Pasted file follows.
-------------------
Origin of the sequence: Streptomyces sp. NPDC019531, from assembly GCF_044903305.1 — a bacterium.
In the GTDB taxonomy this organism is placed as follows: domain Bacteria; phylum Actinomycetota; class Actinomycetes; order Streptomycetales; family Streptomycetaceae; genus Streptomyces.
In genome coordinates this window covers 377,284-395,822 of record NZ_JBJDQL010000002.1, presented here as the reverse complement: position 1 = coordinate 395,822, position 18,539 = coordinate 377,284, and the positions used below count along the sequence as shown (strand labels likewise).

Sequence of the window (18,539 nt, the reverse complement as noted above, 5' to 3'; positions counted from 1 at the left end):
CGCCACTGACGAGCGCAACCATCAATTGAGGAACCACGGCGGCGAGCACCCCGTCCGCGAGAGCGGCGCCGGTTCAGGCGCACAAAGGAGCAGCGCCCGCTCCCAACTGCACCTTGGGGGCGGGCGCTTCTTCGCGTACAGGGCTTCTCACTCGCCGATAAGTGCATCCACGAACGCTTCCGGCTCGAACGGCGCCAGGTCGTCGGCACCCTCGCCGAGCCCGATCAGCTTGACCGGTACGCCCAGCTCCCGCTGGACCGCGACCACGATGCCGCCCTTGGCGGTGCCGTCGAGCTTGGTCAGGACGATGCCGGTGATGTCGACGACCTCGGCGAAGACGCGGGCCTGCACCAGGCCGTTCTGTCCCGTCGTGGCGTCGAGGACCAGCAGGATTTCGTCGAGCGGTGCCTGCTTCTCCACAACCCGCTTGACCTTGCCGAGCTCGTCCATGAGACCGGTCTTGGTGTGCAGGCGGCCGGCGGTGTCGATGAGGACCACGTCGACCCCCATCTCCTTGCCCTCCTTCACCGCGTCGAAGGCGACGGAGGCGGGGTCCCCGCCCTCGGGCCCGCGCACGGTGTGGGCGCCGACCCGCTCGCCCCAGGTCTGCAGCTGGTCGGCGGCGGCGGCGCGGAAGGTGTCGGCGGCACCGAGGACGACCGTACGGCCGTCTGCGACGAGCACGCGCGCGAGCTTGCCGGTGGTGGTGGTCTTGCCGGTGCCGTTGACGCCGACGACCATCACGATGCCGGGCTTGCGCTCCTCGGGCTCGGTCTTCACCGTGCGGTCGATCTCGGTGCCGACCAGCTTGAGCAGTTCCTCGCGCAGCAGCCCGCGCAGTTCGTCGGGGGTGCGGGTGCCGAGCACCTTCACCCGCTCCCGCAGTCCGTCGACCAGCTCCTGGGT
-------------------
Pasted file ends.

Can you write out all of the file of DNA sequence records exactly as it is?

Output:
Origin of the sequence: Streptomyces sp. NPDC019531, from assembly GCF_044903305.1 — a bacterium.
In the GTDB taxonomy this organism is placed as follows: domain Bacteria; phylum Actinomycetota; class Actinomycetes; order Streptomycetales; family Streptomycetaceae; genus Streptomyces.
In genome coordinates this window covers 377,284-395,822 of record NZ_JBJDQL010000002.1, presented here as the reverse complement: position 1 = coordinate 395,822, position 18,539 = coordinate 377,284, and the positions used below count along the sequence as shown (strand labels likewise).

Sequence of the window (18,539 nt, the reverse complement as noted above, 5' to 3'; positions counted from 1 at the left end):
CGCCACTGACGAGCGCAACCATCAATTGAGGAACCACGGCGGCGAGCACCCCGTCCGCGAGAGCGGCGCCGGTTCAGGCGCACAAAGGAGCAGCGCCCGCTCCCAACTGCACCTTGGGGGCGGGCGCTTCTTCGCGTACAGGGCTTCTCACTCGCCGATAAGTGCATCCACGAACGCTTCCGGCTCGAACGGCGCCAGGTCGTCGGCACCCTCGCCGAGCCCGATCAGCTTGACCGGTACGCCCAGCTCCCGCTGGACCGCGACCACGATGCCGCCCTTGGCGGTGCCGTCGAGCTTGGTCAGGACGATGCCGGTGATGTCGACGACCTCGGCGAAGACGCGGGCCTGCACCAGGCCGTTCTGTCCCGTCGTGGCGTCGAGGACCAGCAGGATTTCGTCGAGCGGTGCCTGCTTCTCCACAACCCGCTTGACCTTGCCGAGCTCGTCCATGAGACCGGTCTTGGTGTGCAGGCGGCCGGCGGTGTCGATGAGGACCACGTCGACCCCCATCTCCTTGCCCTCCTTCACCGCGTCGAAGGCGACGGAGGCGGGGTCCCCGCCCTCGGGCCCGCGCACGGTGTGGGCGCCGACCCGCTCGCCCCAGGTCTGCAGCTGGTCGGCGGCGGCGGCGCGGAAGGTGTCGGCGGCACCGAGGACGACCGTACGGCCGTCTGCGACGAGCACGCGCGCGAGCTTGCCGGTGGTGGTGGTCTTGCCGGTGCCGTTGACGCCGACGACCATCACGATGCCGGGCTTGCGCTCCTCGGGCTCGGTCTTCACCGTGCGGTCGATCTCGGTGCCGACCAGCTTGAGCAGTTCCTCGCGCAGCAGCCCGCGCAGTTCGTCGGGGGTGCGGGTGCCGAGCACCTTCACCCGCTCCCGCAGTCCGTCGACCAGCTCCTGGGT